Known as ‘the meadow maker’ or ‘nature’s lawnmower’, yellow rattle is the single most important plant you need to establish when creating a wildflower meadow.
Yellow-rattle has yellow, tube-like flowers protruding from an inflated, green calyx, which appear May to September. It has ser
rated leaves with heavy, dark veins, which sprout opposite each other all the way up the stem. Its stems have black spots.
The flowers of yellow rattle are pollinated by large bees (especially bumblebees) and are followed by large, inflated seed
pods. When these ripen and dry, the seed inside rattles around
Yellow rattle is an annual, completing its life cycle in one year. In early spring the seeds germinate and grow quickly. As their roots develop underground they seek out the roots of plants growing nearby,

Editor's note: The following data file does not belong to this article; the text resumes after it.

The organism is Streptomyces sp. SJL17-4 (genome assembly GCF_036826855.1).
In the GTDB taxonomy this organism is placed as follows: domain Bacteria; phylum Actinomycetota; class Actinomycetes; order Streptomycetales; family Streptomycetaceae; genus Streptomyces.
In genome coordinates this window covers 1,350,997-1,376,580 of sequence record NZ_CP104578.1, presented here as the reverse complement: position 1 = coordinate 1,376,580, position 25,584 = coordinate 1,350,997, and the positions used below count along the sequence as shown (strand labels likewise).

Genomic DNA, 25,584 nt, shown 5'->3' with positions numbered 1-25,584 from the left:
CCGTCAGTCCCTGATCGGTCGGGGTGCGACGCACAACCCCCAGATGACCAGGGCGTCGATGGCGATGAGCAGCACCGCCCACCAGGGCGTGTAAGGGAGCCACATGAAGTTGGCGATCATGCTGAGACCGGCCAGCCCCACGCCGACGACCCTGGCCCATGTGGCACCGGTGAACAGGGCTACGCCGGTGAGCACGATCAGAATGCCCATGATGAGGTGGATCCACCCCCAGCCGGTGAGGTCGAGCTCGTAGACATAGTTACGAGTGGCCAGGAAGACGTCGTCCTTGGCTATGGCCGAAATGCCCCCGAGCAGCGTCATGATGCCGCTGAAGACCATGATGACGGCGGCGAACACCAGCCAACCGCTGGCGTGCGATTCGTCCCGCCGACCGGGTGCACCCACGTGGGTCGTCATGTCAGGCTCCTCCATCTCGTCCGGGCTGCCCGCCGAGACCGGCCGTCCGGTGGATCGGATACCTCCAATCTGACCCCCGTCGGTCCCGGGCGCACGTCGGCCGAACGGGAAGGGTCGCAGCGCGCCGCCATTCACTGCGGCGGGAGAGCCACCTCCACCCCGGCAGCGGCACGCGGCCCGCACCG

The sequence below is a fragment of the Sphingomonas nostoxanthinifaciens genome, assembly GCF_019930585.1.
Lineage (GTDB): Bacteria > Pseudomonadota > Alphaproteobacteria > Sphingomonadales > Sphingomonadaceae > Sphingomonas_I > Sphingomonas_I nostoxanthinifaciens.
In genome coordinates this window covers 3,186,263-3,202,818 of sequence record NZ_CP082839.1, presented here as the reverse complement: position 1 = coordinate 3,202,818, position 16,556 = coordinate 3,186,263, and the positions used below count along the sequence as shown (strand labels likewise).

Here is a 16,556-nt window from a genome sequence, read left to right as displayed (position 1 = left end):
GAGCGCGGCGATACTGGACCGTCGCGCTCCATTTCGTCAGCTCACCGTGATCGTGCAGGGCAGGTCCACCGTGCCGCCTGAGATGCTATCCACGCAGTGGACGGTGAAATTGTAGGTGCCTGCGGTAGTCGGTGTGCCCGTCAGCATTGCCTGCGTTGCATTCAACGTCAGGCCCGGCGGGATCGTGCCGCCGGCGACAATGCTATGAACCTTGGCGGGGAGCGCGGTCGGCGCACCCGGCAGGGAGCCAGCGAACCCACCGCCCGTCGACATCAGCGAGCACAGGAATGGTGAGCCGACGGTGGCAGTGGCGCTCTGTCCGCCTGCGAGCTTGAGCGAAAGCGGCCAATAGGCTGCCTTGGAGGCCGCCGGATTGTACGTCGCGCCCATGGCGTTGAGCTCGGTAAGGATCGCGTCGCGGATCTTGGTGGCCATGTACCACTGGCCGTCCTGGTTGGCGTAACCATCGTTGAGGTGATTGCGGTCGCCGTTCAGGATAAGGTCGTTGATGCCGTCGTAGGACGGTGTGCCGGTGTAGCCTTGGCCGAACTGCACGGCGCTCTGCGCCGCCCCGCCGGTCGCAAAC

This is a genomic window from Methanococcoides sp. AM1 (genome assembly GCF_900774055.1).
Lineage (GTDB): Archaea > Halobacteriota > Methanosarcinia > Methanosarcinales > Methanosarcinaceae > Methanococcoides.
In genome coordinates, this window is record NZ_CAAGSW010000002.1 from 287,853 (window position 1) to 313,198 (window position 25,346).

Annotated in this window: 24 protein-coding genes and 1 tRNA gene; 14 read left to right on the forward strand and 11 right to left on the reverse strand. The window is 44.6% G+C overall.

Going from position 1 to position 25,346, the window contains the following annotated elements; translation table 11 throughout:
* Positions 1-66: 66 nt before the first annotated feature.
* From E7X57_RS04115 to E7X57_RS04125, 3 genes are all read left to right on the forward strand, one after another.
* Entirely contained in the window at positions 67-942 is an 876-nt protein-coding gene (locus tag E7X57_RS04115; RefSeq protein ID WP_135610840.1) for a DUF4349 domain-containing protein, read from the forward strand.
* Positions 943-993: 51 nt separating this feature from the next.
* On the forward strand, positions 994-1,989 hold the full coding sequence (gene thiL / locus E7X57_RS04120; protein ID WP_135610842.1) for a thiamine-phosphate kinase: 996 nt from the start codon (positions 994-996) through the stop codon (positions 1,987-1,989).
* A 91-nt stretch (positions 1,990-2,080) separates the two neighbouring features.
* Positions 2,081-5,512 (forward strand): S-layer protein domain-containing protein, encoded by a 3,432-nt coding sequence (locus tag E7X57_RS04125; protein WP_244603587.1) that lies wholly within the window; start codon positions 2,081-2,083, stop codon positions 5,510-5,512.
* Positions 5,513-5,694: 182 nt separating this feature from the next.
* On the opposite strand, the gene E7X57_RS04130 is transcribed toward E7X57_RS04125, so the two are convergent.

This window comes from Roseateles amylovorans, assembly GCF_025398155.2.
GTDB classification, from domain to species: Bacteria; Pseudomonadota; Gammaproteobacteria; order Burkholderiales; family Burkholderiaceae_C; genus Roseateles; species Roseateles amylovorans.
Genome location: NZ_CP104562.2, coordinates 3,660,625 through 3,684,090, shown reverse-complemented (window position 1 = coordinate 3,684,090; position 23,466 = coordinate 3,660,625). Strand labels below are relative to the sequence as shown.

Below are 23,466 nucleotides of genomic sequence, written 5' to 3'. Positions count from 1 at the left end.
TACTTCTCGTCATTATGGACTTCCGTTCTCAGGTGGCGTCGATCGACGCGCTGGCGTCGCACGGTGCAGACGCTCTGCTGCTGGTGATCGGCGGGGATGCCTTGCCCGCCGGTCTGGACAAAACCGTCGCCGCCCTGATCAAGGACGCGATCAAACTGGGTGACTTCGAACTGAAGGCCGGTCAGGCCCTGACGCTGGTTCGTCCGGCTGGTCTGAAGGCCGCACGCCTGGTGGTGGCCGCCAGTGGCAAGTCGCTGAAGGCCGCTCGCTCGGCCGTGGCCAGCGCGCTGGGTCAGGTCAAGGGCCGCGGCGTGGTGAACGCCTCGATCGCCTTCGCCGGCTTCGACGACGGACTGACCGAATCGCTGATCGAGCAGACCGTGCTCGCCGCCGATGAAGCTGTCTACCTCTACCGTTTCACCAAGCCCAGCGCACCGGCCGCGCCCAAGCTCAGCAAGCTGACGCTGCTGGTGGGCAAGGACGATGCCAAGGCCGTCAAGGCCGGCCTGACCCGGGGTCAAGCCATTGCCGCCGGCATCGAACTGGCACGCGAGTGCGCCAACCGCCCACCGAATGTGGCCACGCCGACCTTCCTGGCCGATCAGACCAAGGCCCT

especially grasses. Once contact is made the yellow rattle draws water and nutrients from them, suppressing the growth of grasses by as much as 60%. In the resulting space, other flowers have room to grow.
Part of the joy of creating a wildflower meadow is seeing the gradual changes over time. As yellow rattle establishes, the grass will become thinner and plants like oxeye daisy, knapweeds and vetches will start to appear. Eventually, if you’re lucky, even a few orchids might find a home.